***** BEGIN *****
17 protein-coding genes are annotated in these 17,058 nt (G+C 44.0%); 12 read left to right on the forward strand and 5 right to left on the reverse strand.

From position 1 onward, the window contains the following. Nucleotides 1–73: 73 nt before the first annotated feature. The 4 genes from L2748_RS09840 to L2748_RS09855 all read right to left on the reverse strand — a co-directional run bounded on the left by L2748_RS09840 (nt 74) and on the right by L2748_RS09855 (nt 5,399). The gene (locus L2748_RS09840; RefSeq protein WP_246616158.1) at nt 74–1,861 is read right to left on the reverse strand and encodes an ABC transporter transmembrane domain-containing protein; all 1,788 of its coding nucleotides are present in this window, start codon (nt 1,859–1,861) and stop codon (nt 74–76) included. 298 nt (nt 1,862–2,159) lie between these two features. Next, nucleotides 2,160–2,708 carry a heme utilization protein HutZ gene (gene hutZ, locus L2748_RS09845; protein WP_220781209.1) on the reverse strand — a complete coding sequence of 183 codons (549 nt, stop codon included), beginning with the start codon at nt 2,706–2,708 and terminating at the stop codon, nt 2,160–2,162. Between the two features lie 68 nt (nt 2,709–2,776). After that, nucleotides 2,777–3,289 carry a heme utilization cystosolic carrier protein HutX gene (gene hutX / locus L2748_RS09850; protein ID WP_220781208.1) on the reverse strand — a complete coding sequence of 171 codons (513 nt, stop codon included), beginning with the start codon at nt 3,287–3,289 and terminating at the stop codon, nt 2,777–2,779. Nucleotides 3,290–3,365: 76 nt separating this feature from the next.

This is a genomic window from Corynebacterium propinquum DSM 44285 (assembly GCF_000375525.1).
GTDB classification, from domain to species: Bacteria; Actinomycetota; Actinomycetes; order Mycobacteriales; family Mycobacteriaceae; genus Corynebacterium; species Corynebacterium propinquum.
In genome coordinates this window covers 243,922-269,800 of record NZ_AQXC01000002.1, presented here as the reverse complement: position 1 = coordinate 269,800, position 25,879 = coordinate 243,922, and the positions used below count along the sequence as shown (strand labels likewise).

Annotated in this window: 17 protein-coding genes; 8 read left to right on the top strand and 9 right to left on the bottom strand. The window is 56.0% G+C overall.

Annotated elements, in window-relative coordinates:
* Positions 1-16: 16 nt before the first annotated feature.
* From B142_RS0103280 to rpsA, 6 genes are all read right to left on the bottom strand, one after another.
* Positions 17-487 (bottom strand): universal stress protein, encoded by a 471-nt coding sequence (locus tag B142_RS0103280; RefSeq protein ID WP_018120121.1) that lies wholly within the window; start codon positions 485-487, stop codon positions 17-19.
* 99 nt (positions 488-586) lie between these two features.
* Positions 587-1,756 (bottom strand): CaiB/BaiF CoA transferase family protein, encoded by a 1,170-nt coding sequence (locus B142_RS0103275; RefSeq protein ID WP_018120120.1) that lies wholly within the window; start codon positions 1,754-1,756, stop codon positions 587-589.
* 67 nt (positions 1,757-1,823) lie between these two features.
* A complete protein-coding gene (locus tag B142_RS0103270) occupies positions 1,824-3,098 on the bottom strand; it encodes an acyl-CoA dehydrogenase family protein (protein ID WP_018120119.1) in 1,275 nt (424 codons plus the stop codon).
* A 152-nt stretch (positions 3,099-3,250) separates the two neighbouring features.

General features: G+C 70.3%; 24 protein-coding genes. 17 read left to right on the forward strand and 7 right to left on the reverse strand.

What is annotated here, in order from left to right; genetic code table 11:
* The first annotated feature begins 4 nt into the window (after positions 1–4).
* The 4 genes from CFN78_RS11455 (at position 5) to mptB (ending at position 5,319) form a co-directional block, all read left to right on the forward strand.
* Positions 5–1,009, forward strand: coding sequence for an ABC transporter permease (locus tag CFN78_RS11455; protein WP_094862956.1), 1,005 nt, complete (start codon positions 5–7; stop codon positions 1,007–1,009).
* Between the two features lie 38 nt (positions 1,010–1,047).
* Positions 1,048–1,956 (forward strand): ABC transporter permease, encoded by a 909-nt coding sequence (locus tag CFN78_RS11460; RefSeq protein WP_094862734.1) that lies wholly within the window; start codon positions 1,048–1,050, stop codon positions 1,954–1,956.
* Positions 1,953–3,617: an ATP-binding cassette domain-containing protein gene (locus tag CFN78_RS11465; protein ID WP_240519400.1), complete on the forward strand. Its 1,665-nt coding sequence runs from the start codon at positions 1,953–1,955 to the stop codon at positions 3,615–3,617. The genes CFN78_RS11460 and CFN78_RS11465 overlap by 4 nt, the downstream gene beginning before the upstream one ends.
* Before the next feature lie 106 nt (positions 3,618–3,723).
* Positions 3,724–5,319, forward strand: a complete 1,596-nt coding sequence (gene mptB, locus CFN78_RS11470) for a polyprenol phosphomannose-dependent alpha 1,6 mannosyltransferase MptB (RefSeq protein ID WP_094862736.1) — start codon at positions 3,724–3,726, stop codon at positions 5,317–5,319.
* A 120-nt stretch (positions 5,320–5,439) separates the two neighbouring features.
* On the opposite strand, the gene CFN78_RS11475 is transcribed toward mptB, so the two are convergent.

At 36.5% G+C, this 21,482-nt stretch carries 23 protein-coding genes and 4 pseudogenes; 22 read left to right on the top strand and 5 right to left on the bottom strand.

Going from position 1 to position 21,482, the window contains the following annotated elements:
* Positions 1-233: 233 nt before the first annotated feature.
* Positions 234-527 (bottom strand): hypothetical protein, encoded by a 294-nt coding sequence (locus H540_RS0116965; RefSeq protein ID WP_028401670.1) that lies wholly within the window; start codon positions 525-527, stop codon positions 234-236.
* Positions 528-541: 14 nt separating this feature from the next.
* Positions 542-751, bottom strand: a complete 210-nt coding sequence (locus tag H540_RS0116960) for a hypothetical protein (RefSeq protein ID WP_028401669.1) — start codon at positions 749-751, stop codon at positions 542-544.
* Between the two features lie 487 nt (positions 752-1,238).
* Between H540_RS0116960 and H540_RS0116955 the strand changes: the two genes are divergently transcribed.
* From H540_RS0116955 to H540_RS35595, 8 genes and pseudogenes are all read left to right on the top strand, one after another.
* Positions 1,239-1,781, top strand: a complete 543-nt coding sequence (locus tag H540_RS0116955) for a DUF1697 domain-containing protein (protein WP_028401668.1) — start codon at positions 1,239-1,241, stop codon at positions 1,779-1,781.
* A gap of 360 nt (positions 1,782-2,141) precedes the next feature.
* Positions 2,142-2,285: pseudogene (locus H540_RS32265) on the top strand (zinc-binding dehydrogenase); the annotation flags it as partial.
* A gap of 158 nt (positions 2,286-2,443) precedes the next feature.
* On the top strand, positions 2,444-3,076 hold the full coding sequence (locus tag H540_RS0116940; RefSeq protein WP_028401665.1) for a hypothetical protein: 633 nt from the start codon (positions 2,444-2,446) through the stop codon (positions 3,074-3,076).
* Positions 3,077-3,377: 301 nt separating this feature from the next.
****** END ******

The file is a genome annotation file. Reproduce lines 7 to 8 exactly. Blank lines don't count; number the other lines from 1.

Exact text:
Annotated elements, in window-relative coordinates:
* Positions 1-16: 16 nt before the first annotated feature.